President Obama’s Strategy Against the Islamic State

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Thirteen years ago today, planes commandeered by terrorists slammed into the World Trade Center towers in New York, the Pentagon, and a field in Pennsylvania. Nearly three thousand people died in the attacks. Since those unspeakable events, the US has been at war in one capacity or another, fighting against terrorist organizations that know no borders and attach to no state.

Over the past few months, the group known as Islamic State — or ISIS — has become the major threat to any hope of stability in the region. As recently as two weeks ago, President Obama said he did not have a strategy for dealing with the group’s tentacle in Syria. In last night’s White House address to the nation, he outlined a plan that includes military airstrikes in Iraq and Syria, plus a redoubled intelligence effort and assistance to those who are fighting against ISIS, which the president refers to as ISIL. "If left unchecked, these terrorists could pose a growing threat beyond that region, including to the United States," said Obama. "While we have not yet detected specific plotting against our homeland, ISIL leaders have threatened America and our allies."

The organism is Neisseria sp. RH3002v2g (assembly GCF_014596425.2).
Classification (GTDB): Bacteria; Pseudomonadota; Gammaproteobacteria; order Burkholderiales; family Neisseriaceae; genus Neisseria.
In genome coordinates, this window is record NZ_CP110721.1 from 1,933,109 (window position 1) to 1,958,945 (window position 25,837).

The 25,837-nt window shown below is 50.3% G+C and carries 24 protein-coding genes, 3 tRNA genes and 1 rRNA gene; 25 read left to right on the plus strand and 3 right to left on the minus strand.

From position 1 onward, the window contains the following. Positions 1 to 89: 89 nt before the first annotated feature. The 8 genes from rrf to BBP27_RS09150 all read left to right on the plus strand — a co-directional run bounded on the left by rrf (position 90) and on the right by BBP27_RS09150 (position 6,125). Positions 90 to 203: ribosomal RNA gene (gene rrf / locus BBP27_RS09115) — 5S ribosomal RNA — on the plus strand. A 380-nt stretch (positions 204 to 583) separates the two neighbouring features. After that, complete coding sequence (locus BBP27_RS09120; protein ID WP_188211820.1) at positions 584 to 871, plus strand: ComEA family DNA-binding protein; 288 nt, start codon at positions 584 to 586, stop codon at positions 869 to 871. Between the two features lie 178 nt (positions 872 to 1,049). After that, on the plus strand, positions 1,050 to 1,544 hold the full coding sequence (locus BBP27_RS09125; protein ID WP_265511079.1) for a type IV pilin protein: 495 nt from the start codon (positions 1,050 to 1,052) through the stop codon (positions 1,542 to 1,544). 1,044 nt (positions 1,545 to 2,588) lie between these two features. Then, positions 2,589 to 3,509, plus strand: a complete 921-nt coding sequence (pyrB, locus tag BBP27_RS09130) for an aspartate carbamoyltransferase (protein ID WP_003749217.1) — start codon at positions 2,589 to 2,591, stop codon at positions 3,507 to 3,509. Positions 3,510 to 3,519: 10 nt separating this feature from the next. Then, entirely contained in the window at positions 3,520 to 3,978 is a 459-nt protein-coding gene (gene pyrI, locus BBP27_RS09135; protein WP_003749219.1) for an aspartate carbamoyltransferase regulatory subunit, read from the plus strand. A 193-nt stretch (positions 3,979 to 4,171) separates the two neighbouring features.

Today on the program: a review of that plan, the funding issues it faces in Congress, and what it signals for a war-weary nation that nevertheless appears to widely support military action against this organization.




Warren Olney